Last week, the Government Accountability Office (GAO) issued a misleading report on school segregation, which I discussed with NAACP Legal Defense Fund President Sherrilyn Ifill and others on the Diane Rehm Show.
The takeaway line of the GAO report was:
From school years 2000-01 to 2013-14, the percentage of all K-12 public schools that had high percentages of poor and Black or Hispanic students grew from 9 to 16 percent.
(When the GAO referred to “poor” students, it was not really speaking of poor students, but rather of those from families with incomes less than nearly twice the poverty line and who are eligible for subsidized lunches in schools.)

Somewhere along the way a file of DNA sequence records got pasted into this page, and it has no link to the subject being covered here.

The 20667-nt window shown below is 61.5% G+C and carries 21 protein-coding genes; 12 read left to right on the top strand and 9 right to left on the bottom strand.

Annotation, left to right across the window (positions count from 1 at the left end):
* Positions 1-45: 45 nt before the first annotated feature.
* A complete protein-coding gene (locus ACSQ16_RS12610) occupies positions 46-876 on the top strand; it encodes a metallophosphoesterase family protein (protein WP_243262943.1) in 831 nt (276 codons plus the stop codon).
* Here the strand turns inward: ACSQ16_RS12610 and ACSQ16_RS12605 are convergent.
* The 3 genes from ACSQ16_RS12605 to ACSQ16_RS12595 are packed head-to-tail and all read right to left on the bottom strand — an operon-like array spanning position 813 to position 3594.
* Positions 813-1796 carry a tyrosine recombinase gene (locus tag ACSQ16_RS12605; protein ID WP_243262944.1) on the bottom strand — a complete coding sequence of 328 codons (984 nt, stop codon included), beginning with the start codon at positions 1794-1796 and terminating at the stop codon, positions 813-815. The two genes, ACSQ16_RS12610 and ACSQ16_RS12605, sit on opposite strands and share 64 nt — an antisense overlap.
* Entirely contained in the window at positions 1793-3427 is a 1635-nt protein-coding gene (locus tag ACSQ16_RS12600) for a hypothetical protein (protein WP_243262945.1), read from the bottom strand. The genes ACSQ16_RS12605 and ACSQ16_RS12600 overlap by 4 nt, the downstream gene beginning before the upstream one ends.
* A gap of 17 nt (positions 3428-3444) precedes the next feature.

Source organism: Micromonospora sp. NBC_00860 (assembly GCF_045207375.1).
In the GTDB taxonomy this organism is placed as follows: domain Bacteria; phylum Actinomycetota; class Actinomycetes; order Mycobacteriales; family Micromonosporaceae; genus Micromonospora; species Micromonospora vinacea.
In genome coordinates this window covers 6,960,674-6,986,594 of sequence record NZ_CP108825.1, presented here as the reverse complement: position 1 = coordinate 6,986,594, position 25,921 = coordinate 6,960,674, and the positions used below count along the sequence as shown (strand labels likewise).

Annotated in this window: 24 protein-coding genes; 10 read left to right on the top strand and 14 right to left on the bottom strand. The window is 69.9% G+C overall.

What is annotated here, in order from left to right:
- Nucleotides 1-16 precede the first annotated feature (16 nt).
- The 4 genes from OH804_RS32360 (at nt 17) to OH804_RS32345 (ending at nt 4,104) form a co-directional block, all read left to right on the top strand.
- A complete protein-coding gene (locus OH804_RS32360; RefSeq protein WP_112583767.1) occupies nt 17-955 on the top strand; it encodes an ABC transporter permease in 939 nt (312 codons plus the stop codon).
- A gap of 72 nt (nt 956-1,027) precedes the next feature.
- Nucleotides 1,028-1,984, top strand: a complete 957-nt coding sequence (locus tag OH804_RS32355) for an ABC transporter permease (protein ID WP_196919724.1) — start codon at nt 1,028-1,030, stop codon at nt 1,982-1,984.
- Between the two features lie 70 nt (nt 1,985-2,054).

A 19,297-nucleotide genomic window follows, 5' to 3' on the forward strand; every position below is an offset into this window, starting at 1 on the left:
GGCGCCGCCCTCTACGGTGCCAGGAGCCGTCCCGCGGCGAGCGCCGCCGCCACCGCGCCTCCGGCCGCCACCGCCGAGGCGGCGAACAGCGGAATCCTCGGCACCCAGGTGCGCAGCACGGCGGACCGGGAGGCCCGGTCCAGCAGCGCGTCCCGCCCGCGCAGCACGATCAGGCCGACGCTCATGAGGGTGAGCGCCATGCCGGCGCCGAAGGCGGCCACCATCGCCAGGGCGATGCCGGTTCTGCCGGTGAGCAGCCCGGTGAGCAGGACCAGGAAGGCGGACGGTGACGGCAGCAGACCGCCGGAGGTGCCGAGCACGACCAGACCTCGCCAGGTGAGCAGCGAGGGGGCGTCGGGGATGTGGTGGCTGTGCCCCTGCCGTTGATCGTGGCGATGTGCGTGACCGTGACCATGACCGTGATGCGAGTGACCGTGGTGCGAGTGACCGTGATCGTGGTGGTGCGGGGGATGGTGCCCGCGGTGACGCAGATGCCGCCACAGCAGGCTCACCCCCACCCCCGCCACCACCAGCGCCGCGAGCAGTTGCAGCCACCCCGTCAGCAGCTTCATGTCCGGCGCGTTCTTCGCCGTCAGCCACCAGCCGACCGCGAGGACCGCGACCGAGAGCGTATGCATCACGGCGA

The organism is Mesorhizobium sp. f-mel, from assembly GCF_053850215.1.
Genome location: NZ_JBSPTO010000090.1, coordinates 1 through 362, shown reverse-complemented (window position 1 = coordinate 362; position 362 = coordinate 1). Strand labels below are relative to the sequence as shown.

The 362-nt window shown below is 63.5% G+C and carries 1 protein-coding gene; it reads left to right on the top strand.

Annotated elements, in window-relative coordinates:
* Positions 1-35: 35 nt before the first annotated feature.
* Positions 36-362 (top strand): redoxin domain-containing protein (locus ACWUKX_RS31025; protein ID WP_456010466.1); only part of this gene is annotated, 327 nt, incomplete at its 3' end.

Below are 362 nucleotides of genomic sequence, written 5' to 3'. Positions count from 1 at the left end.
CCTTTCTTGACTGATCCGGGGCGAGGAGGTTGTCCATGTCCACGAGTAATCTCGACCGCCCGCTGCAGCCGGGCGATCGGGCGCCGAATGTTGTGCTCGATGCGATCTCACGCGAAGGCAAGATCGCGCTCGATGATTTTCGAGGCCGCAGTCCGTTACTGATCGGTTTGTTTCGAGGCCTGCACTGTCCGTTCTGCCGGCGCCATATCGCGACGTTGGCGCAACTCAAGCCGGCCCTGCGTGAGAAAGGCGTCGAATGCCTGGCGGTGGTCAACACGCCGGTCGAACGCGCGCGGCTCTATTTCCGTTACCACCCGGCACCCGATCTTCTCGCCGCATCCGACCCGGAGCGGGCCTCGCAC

Not by coincidence, the GAO report was released on Tuesday, May 17, the 62nd anniversary of the Supreme Court’s Brown v. Board of Education decision banning school segregation. So it was not unreasonable for those who did not read the GAO report very carefully to conclude that it described a dramatic increase in racial segregation over the last 13 years.
But it did not, and could not.